Rhonda holds Bobby at gunpoint, then she and Leanne kidnap Tess, whom they later leave by the side of the road. Tess tries to reason with Rhonda, and it almost seems to work; she begins to wonder who she's becoming. After all, Rhonda may have been in prison, but she wasn't a criminal. The guilt of having used a child as a hostage might be too much for her to bear.
Elsewhere, Spike is being held by Ariel, who is forcing him to hack into the NSA once again. Spike does so, thinking that Ariel will help find his mom, but it turns out that Ariel is making him do it because he wants to track down Layla. He also genuinely doesn't believe that there is a comet, until his lackey, Molby (Bruce Mackinnon — five episodes and I don't ever remember hearing his name!) finds irrefutable proof that the comet is going to destroy life on Earth in 26 days.
Realizing that the end is actually near, Ariel decides to sniff out the government's backup plan — surely they'd let their citizens die, but not themselves, right? Right. Ariel finds evidence of Scotty and Graves's bunker, and realizes that he has a perfect bunker-space bargaining chip in Scotty's nephew. Then, in the most graphic scene on the show so far, he blows out Molby's brains right in front of Spike to send him a message.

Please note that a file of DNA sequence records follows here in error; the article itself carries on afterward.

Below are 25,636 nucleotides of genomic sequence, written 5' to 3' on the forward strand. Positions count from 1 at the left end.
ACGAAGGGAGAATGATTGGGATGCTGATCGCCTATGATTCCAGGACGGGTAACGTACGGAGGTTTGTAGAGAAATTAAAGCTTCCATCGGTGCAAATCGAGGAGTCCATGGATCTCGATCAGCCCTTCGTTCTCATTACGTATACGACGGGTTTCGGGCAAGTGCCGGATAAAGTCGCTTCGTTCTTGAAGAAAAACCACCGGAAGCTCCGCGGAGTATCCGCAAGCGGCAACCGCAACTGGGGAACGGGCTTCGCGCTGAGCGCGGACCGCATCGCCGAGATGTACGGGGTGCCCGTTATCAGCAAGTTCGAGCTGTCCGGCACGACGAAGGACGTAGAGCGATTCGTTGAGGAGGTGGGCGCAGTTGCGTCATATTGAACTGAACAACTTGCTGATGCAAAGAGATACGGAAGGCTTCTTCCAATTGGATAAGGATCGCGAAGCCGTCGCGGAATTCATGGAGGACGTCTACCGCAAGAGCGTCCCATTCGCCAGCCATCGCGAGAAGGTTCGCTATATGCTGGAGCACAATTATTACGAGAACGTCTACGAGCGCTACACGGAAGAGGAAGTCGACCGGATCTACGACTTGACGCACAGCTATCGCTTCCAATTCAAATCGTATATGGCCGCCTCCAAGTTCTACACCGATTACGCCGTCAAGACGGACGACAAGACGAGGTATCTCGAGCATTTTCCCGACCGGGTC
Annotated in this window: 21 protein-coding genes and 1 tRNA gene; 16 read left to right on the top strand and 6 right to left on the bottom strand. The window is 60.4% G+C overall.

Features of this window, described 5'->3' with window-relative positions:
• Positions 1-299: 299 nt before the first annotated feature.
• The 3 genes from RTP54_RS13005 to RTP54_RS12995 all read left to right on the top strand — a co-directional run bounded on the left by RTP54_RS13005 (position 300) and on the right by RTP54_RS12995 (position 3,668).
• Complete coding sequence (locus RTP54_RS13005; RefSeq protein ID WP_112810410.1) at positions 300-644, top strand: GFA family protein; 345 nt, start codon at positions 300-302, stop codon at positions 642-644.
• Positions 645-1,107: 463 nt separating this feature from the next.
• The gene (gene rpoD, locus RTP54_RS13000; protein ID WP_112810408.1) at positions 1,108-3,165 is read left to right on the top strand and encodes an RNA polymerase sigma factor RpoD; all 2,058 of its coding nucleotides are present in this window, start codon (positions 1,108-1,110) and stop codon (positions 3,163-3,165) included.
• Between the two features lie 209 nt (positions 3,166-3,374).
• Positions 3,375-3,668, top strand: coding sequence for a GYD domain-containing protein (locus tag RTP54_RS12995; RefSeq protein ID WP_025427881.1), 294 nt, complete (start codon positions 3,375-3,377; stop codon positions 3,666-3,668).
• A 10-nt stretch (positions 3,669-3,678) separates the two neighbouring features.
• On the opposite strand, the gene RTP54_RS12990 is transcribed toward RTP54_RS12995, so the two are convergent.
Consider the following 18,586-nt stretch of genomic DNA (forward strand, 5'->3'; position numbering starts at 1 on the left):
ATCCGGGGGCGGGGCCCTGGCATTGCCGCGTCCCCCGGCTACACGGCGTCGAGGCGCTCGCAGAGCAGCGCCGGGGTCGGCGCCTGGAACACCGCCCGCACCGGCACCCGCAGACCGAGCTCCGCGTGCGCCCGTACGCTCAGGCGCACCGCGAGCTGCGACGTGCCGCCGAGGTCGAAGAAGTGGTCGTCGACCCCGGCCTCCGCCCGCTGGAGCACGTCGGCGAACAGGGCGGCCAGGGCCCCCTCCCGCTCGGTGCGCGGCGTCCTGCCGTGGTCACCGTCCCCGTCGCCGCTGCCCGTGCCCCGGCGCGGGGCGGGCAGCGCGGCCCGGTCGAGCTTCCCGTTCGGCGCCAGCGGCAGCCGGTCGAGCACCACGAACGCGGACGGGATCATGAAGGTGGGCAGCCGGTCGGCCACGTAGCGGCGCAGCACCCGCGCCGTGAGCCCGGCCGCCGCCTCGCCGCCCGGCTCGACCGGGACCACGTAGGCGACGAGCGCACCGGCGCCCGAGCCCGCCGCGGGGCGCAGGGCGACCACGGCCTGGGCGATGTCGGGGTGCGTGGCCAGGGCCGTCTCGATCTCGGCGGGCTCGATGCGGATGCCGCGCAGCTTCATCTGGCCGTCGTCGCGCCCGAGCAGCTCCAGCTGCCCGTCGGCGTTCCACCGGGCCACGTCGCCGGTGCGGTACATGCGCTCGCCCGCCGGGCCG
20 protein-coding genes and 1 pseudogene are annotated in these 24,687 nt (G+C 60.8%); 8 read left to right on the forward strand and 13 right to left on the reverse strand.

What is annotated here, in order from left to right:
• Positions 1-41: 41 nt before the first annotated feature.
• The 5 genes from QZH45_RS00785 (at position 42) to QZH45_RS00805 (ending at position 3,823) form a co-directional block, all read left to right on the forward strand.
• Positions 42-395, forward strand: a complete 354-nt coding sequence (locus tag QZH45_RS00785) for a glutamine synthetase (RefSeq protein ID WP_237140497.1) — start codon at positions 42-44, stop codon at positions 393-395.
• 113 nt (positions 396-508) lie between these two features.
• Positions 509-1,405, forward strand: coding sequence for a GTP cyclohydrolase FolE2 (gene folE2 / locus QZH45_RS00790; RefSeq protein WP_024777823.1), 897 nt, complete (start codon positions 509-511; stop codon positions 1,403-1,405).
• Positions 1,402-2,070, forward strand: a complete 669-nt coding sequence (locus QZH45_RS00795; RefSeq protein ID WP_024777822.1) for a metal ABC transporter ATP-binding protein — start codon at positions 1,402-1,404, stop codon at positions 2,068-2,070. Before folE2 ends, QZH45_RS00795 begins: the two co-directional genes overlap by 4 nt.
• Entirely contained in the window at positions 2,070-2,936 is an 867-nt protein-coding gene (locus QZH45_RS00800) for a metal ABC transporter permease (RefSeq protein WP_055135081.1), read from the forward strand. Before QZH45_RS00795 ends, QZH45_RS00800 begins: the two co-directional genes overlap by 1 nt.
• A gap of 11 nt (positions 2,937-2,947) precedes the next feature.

Bad Boy Priest Father Jude is jealous upon the arrival of fellow Bad Boy Priest Father Christoph, who is not only hot, but is also totally hitting it off with Sister Celine. How is everyone in the Catholic Church this young and flirtatious? Is the Vatican secretly a college dorm? Jude and Celine argue about Christoph's trustworthiness on their way to another messianic investigation, this one of a man named Giovanni (Antonio Magro) who is threatening to jump off a bell tower at 5 p.m. later that day. He claims he's doing it to prove that he can create miracles, but later admits that the messiah thing was a cover-up — he just wants to expose the Catholic Church as a fraud in retaliation for the abuse he suffered.
With Celine listening in, Father Jude talks Giovanni down from the literal ledge. In doing so, he admits that he never got over his own father's suicide, and that the Church is what saved him from attempting it himself. Even so, he says, "The Church is not God," and then he helps Giovanni disseminate fliers about the evils of Catholicism. Jude cares more about Giovanni's life than about saving face for himself or his religion, and at 5 p.m., Giovanni doesn't jump. Father Christoph ultimately takes credits for what Jude did, but Celine is genuinely impressed by Jude's honesty and bravery. The moments between Jude and Giovanni were genuinely sweet — and Rob Lowe's performance was spot-on — but I thought that the anger Jude felt towards Celine about Father Christoph was overblown. At the very least, show the characters doing something that would legitimately warrant jealousy. This just makes Jude come off as childish, and I wish Celine had called him on it.